Written by: Timbre Pringle, Faceless Fly Fishing Media
With thoughts of big city problems in the rearview mirror and Darcy tapping on the steering wheel to some Waylon Jennings, I rolled down the window and inhaled a deep breath of clean mountain air. I glanced into the back seat, where North also had her nose in the air, sniffing the breeze that came in the slightly cracked window. After pulling off the highway and onto the gravel road, we crested a hill and were presented with a mountain view that would take anyone’s breathe away. I have seen this view a hundred times before, but it never ceases to amaze me. Once we were in our favorite camping spot, I opened the back passenger door, and North flew out of her kennel and was bouncing around the campsite with pure joy while Darcy and I set up camp.
The next morning, we were reluctant to get out of our comfy, warm bed, but we had big plans and there was not time for lying around. I eventually brewed some coffee and cooked a hearty breakfast of bacon and eggs to keep us full for the day. We decided to start with a hike, choosing the peak with the highest elevation to get the most rewarding view. The trail was winding and steep but nothing we couldn’t handle. As we neared the summit, North was just a few feet ahead, her tail wagging, and she looked at me as if to say “Hurry up!” I smiled and let her know I was right behind her. We took a short break at the top, enjoying the sights before we scrabbled back down the trail.
After dinner, we moseyed down to the river for some evening dry-fly fishing, as the trout were sipping blue-winged olives off the surface. We caught and released a few fish, before kicking back to enjoy the scenery. I was lying on the bank, with my head resting on my backpack at the perfect angle to see the silhouette of each mayfly as it drifted by. Every few minutes, a trout would break the surface and slurp one of the tiny mayflies. Watching was just as good as catching, at this point. Darcy had laid out his jacket for North, and she was curled up like a little bean, tucked under his arm having a nap. It had been a satisfying day.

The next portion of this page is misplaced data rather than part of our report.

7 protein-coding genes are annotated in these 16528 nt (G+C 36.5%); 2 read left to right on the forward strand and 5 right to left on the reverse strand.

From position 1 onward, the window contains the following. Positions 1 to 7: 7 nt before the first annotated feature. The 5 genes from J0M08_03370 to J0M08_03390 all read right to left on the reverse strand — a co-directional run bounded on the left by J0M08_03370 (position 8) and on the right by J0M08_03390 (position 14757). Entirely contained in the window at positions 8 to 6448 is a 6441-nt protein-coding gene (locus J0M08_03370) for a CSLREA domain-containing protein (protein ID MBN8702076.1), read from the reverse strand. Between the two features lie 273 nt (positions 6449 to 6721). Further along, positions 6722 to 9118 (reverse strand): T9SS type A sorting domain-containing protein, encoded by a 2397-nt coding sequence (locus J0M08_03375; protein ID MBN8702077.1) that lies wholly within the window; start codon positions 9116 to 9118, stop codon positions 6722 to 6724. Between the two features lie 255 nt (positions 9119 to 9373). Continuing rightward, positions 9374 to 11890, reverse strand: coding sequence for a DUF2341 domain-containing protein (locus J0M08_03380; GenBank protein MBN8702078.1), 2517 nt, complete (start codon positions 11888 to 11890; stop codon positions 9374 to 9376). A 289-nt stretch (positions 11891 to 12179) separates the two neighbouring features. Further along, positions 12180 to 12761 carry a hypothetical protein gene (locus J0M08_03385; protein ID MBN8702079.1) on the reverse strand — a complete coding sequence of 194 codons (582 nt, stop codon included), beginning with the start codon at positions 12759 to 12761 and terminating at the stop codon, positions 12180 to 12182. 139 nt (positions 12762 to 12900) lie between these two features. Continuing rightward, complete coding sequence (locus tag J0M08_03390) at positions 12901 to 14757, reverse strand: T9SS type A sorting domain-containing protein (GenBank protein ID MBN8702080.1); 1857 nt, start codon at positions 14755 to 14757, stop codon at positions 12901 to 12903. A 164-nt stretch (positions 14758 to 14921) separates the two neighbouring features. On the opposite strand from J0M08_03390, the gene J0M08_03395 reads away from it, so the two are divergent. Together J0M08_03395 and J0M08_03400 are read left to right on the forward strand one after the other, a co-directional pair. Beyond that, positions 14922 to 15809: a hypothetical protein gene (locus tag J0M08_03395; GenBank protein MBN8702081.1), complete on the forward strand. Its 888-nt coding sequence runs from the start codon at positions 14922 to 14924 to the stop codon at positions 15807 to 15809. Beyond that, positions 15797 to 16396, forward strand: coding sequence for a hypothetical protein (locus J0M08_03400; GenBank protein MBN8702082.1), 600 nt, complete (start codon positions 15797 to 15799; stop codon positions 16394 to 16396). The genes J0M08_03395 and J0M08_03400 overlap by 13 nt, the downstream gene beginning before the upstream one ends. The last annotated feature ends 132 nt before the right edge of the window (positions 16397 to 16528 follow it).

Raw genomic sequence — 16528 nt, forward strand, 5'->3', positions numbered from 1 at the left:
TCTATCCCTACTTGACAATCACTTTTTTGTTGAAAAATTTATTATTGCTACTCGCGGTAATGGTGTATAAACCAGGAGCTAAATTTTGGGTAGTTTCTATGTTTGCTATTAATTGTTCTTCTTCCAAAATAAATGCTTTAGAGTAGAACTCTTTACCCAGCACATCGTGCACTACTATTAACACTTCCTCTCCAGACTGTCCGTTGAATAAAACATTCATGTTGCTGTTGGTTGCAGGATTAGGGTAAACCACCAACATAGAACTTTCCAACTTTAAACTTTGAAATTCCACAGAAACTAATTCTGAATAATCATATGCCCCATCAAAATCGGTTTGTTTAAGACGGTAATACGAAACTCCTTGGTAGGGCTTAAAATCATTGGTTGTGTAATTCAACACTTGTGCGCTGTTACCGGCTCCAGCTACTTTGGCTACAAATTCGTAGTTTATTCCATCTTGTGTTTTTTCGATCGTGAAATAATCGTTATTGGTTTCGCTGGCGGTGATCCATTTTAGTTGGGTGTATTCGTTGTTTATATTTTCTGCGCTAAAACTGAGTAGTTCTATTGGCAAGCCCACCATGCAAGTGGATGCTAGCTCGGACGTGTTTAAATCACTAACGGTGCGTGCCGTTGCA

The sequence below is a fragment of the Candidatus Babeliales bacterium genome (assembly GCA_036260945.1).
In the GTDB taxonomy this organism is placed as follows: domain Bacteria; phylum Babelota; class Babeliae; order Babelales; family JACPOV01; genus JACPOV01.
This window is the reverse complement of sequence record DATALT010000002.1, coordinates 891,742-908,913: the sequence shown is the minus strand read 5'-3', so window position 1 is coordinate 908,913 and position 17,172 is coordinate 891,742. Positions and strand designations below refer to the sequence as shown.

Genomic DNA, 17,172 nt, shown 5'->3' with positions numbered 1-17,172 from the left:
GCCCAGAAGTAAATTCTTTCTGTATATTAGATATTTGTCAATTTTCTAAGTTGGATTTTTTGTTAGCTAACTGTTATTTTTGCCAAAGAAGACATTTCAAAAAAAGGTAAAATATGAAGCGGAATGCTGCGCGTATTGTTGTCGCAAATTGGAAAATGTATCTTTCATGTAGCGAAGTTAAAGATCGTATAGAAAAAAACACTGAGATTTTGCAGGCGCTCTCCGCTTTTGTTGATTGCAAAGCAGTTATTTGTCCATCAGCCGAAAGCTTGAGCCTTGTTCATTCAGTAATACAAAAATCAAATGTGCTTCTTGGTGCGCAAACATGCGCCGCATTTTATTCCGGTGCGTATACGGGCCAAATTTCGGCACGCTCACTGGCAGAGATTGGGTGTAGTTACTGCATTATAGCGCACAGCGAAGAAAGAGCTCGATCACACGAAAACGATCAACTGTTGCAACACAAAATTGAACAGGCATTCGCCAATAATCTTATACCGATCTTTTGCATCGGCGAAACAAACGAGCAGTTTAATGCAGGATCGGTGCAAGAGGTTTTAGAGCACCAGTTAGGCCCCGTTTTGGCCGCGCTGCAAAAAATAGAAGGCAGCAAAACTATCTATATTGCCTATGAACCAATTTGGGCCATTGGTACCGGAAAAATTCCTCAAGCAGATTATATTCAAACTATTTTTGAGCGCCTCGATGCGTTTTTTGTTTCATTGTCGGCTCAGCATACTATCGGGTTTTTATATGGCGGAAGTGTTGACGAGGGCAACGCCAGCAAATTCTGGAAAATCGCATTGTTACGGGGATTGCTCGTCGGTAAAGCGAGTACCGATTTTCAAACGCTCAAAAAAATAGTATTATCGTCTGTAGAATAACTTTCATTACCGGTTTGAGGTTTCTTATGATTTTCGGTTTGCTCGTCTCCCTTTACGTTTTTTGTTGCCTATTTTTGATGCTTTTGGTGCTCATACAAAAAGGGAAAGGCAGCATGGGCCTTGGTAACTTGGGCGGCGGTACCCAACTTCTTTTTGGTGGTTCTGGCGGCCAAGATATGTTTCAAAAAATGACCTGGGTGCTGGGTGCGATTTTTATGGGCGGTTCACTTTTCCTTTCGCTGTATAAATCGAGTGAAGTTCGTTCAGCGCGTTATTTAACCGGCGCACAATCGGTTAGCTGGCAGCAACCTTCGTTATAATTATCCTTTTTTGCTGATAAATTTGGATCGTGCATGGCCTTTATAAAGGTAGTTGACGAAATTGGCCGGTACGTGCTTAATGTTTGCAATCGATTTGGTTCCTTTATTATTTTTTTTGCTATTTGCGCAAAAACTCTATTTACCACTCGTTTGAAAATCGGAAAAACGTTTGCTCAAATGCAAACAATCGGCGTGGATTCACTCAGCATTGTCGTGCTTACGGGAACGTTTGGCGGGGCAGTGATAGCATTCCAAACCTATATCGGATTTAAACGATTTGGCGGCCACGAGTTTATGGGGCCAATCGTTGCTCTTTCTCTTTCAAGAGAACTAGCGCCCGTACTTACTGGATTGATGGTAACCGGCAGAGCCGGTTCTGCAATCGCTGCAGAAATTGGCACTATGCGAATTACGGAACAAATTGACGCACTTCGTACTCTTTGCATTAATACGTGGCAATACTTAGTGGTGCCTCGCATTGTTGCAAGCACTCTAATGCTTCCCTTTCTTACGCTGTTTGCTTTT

The fishing had been so good that we dedicated the entire next day to catching trout. We wanted to spend time in a more secluded area, so we hiked into the canyon. The fish were not as big in the lower stretches of the river, but we didn’t see another angler and the backdrop made up for the size of the fish. We scrambled from hole to hole, catching fish along the way. We crossed the river a few times, and North happily followed, giving a big shake to dry off once each time reached the other side. After countless fish and several hours on the river we decided to call it a day and head back to camp.
As daylight faded, we prepared dinner and relived the highlights of the day: a few missed fish, a few bigger fish in the net, and a good time had by all—especially North, who was trying her best to stay awake and enjoy the warmth and crackling of the camp fire.
Timbre Pringle and Darcy Toner operate Faceless Fly Fishing Media, based in Calgary, Alberta, and specializing in outdoor photography.